Paper review: Sky News goes local; Westacott goes west; Just like 24?; Group M makes nice

Today is a very strange Monday indeed.

There’s no story in the Australian Financial Review from Neil Shoebridge about TV trading. Indeed, there’s no story from Shoebridge at all. Instead the marketing section (just two pages this week) is edited by Damon Kitney.  

His focus is on Sky News. According to Kitney, who’s been talking to Sky News boss Angelos Frangopoulos, the channel is to launch localised red button news services for Australia’s capital cities.

And here’s a little dog-that-didn’t-bark conspiracy theory for you. Saturday’s The Prince column of the AFR carried an unsourced item suggesting that talk have taken place to put Sky News on Freeview. Curiously, Frangopoulos isn’t asked about this in Kitney’s piece. A suspicious person might wonder about the source of Saturday’s tidbit.

We have to turn to The Australian for our weekly dose of Group M TV-buying intrigue. Following weeks of rumours about bad relations between Group M – the buying arm of WPP agencies – and media owners, Mediacom Brisbane MD Nicole Body is in conciliatory mode, with an opinion piece about how both sides need to be winners in a negotiation.

Still with TV, and The Australia’s media editor Jane Schulze has arguably the biggest story of the day with the retirement of John Westacott, Nine’s director of news and current affairs. And her interview with him is good value indeed, producing his criticism of Nine’s management mistakes:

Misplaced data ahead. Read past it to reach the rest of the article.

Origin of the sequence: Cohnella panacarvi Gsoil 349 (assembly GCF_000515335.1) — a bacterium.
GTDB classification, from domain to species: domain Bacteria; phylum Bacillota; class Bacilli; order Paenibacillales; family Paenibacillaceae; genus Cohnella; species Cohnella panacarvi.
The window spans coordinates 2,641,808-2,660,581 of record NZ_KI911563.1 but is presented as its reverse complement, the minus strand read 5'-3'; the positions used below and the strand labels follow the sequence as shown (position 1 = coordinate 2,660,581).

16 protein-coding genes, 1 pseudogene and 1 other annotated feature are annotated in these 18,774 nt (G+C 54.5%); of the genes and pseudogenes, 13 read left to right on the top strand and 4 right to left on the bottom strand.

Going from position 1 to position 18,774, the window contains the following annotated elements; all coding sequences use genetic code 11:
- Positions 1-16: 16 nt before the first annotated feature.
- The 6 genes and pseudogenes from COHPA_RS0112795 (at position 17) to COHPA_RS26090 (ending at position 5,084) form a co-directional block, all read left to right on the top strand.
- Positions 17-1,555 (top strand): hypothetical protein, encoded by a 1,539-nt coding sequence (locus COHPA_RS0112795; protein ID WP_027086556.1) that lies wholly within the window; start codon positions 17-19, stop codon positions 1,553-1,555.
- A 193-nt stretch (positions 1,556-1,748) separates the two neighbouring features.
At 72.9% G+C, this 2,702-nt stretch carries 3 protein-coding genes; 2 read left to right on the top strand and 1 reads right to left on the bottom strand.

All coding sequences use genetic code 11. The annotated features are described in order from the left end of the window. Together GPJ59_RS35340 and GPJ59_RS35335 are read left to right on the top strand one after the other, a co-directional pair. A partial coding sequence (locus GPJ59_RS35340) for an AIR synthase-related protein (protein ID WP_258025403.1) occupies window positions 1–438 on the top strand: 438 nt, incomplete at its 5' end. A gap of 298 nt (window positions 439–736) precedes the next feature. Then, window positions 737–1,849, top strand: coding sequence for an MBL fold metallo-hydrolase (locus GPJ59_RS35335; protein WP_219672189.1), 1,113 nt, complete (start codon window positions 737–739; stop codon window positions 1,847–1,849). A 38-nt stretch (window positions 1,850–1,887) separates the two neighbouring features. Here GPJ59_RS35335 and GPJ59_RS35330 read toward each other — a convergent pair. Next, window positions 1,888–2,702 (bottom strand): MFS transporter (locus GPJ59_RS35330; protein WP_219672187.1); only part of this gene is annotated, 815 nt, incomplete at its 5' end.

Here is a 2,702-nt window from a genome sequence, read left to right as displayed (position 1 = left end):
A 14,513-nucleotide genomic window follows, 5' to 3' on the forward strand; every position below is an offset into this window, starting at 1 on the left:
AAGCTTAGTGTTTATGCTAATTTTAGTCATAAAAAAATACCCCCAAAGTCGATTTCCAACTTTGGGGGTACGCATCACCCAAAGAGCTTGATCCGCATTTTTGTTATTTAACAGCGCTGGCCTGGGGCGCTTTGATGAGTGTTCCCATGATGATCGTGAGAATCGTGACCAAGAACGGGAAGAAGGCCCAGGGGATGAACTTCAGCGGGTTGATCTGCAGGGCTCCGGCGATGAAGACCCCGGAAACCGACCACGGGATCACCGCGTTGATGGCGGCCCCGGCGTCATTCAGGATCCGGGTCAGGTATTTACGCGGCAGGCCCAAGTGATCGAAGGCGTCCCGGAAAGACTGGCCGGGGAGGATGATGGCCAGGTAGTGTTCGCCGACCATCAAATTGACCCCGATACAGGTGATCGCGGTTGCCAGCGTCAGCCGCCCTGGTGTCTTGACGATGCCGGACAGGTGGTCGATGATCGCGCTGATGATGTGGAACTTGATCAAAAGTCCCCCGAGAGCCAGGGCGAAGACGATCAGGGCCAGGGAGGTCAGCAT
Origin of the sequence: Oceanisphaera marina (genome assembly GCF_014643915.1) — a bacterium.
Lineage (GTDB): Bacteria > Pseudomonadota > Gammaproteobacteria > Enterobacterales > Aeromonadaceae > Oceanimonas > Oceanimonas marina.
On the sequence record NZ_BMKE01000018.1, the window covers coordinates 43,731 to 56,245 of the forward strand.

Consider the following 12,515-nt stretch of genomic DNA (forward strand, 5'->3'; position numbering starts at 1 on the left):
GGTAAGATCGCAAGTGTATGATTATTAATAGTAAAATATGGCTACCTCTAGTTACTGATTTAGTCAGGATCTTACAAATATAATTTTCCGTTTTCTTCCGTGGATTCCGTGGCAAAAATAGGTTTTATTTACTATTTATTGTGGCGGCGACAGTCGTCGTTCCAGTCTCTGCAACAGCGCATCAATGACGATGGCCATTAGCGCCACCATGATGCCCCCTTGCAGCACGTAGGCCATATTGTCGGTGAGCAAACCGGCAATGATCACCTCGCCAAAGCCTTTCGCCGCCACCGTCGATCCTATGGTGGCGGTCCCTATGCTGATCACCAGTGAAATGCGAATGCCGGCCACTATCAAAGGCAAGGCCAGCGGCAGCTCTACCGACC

“There’s a Harvard case study in how to muck up an unassailable business. We were in an unassailable ratings positions, we were market leader as far as advertising went and we mucked it up through a lot of bad management decisions.”

Plus news on the digitisation of Nine’s news operation and even a story in the paper’s general news section offering new insight into packer’s involvement – or lack of it – in the infamous Paul Keating piggery story.

Robert Morgan – chairman of the Clemenger Group – has another passionately argued column for The Oz. This time he warns about the growing clutter in TV ad breaks.

And Washington correspondent Brad Norington wins the award for trying hardest to make a dullish story sound interesting. Writing about the US switchover from analogue to digital TV signals, he breathlessly begins “It sounded like a script line from the high-paced Kiefer Sutherland action drama 24.” Calm down, Brad. No it didn’t.

 Also on the front page of The Oz’s Media section is the revelation from Simon Canning that the ALP is probably looking for a new agency.

Meanwhile a PR push by Vegemite to launch a new variant – blended with cream cheese – is all over this morning’s media. The public are being invited to take part in a competition to name it. Funnily enough, an item in Sydney’s Morning Herald today examines whether consumer-generated advertising is getting tired.


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